My names Grant Orchard and I’m the director of ‘A Morning Stroll.’ It’s a short 6 minute animated film that’s playing in the International Shorts section at this year’s Sundance Festival.
It’s about a man who spots a chicken walking down a busy Brooklyn street. Basically it's like a 3 part riff on 'Why did the chicken cross the road?'
Initially I wanted to make a quick one minute film. I’d loved a one paragraph story published in Paul Auster’s ‘True Tales of American Life’ about a woman who spots a chicken walking down a busy city street.
It got me thinking of how ordinary those elements are, but how subtly, slyly surreal they are together.
At the same time I was reading ‘Exercises in Style’ by Raymond Queneau. It’s a book that retells the fairly ordinary story of a man on a bus 99 times in 99 different styles.
I think those two influences converged and gave the basis for ‘A Morning Strolls’ triptych structure. It’s the meeting of a man and a chicken on a busy New York street, told 3 times over three different time periods.
So what was originally a one minute film became a 3 minute film in 3 chapters. Basically I got a bit carried away.
How long did it take you to make your film?
Too long. Just shy of 2 years. The company I work for, STUDIO AKA, agreed to make it without any external funding for it, which was brilliant of them. So we had to use people within the company when they weren’t working on paying commercials, which frankly isn’t very often. We’re usually very busy, so it was an incremental accumulation over two years. Also I got ill for about a year which didn’t help the process. My puny body is such an inconvenience at times.
How did you finance your film?
As a company we self financed it. Currently in Britain there’s absolutely no funding for short animated film. TV channels can’t quite seem to find a way to air them, and the British Arts Council has been pretty much stripped by the government of funds.
What was the most challenging part of the filmmaking process and how did you overcome it?
It’s basically one story, told 3 different ways. But I wanted to keep all the compositions, camera moves and shot lengths exactly the same in all 3. The only things that changed were the designs and the characters reactions to one another. This required us to set up a template for each section and rigorously stick to it. Sounds quite simple, but we had to find a way of telling the 3 different strands of the story within that template. Proved to be quite taxing and a little bit too much like hard work!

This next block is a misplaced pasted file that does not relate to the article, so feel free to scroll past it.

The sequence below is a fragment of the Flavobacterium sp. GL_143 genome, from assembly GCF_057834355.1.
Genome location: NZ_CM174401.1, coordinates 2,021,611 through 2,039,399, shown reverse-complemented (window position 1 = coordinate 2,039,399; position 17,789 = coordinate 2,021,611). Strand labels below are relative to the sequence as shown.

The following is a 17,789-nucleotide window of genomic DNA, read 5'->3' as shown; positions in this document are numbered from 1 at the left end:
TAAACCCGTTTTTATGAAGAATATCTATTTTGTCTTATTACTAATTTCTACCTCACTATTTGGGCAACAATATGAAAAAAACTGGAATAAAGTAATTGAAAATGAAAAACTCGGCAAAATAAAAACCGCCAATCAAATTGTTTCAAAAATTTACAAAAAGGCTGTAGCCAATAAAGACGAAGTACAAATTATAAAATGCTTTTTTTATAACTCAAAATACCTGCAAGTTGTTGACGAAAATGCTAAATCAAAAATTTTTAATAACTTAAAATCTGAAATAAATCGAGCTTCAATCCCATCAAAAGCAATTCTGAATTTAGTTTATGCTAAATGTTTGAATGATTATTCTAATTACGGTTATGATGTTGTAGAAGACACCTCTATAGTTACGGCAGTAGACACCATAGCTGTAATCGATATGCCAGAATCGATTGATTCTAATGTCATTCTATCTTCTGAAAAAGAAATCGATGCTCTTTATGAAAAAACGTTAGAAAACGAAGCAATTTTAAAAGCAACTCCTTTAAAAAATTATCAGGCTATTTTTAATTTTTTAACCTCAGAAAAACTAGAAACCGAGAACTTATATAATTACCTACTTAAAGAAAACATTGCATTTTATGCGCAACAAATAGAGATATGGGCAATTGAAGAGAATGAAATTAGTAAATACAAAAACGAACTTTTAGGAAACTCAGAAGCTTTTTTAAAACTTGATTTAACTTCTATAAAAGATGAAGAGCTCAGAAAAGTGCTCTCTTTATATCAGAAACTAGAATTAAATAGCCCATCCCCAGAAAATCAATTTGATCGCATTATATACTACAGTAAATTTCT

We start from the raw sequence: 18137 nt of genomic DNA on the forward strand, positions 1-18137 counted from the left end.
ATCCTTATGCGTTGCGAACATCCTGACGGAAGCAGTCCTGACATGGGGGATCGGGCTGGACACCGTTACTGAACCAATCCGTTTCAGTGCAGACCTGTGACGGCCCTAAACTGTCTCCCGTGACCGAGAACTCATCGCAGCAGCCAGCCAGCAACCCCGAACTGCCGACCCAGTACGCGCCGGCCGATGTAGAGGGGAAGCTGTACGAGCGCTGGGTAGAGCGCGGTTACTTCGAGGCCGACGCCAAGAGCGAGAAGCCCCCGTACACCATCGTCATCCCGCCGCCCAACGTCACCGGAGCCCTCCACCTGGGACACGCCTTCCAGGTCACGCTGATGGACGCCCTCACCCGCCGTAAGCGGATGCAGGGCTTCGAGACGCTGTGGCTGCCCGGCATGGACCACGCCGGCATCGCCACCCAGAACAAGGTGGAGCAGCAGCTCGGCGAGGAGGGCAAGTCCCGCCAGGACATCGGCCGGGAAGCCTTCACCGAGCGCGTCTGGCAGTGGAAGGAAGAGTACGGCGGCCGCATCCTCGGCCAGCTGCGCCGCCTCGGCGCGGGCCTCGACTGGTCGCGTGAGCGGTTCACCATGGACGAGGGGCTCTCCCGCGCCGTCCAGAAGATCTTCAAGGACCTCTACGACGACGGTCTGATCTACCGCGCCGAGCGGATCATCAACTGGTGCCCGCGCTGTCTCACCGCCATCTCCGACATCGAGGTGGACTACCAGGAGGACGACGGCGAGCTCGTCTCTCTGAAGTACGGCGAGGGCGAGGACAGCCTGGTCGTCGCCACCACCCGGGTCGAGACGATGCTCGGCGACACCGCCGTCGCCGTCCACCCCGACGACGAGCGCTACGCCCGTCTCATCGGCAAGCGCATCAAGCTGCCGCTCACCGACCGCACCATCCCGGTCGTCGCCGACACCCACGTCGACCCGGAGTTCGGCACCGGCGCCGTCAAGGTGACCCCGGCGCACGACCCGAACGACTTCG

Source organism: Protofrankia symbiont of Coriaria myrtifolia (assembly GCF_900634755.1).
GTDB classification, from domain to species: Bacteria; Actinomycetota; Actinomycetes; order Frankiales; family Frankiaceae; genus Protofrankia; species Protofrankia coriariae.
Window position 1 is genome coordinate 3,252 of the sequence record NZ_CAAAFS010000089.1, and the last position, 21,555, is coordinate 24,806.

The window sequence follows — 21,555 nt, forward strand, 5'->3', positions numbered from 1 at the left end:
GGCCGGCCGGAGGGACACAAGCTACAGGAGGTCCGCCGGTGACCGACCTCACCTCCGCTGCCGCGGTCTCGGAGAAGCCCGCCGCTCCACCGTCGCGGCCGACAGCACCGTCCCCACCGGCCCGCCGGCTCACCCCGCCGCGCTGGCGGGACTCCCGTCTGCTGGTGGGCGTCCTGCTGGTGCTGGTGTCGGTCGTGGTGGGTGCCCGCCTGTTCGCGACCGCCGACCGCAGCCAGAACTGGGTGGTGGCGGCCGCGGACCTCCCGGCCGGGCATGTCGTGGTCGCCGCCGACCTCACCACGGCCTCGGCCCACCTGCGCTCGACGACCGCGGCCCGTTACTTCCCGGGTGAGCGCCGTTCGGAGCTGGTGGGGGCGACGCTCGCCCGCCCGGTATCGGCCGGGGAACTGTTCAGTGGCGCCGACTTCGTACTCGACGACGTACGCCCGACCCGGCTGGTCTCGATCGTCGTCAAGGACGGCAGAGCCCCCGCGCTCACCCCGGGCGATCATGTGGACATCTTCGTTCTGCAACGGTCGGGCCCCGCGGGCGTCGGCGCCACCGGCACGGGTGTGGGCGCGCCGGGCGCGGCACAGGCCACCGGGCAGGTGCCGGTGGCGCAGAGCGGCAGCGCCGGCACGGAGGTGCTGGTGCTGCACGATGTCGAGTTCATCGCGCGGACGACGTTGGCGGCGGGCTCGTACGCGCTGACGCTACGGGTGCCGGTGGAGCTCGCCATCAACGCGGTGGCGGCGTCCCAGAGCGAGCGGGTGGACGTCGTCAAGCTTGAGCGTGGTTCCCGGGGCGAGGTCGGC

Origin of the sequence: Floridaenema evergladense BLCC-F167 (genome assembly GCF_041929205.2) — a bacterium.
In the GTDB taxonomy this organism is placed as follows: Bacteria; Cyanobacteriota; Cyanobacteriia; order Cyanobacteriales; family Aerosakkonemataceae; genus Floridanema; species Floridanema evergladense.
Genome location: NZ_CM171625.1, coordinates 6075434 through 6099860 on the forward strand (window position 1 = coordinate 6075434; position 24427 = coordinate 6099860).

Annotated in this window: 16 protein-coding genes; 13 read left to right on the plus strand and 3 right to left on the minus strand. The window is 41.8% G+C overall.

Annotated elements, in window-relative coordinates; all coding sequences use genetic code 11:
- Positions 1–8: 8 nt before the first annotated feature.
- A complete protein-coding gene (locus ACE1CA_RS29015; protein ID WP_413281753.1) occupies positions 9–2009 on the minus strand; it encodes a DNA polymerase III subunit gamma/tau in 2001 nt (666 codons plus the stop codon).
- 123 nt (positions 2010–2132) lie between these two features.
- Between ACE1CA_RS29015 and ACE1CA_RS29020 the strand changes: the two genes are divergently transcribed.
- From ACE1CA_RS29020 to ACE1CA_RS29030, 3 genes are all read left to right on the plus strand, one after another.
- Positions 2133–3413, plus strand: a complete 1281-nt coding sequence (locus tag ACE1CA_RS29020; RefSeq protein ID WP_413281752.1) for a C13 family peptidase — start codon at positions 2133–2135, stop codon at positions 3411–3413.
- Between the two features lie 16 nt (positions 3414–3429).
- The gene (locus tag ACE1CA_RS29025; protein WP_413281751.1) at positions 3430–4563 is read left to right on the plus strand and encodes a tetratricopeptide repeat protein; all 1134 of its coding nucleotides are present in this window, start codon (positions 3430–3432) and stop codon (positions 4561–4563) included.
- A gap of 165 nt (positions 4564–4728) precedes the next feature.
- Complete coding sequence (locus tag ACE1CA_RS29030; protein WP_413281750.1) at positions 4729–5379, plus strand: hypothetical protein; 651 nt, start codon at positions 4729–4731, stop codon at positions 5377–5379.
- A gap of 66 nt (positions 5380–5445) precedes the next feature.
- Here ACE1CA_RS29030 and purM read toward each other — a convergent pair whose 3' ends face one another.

Tell us about your experience getting into Sundance. Are there any pointers for filmmakers for getting accepted?
Just make sure you are aware of the submission deadlines. We only just managed to submit our film in time, so when we heard that we had been selected we were over the moon.
If you had to make the film all over again, would you do anything different?
Oh yes, always. There’s always something I’m not happy about. Bits of animation, design. I’m very fiddly and fussy. In general I’m happy with it though. I think. It’s just when I see it I see the faults, it’s the problem of working on something over a long period of time and seeing it so many times.
I made a film about 8 years ago called ‘Welcome to Glaringly’ that I’m thinking of re-making now. The story and timings work but the sound and visuals don’t do it for me anymore. I just can’t leave it alone.
What’s next for your film? Do you have distribution? If so, when and how can people see it and if not, what are your hopes for the film?
It’s currently been Oscar shortlisted, so it would be nice if that could go onto the next stage.
It’s just started its festival run, and it’s already doing pretty well. It’s got another year or so of that then who knows, but I believe that we already have a handful of distribution offers on the table.
Hopefully it will have some kind of life beyond that. There are so many short films, and so many good ones being made that I hope it will be one that’s remembered a few years on from now.
Can you provide any advice to other filmmakers who dream of getting their films made and into Sundance?
Just the terribly hackneyed bit of advice which is to make what you want to make, rather than make what you think people want to see. It’s clichéd but very valid.
Post a Comment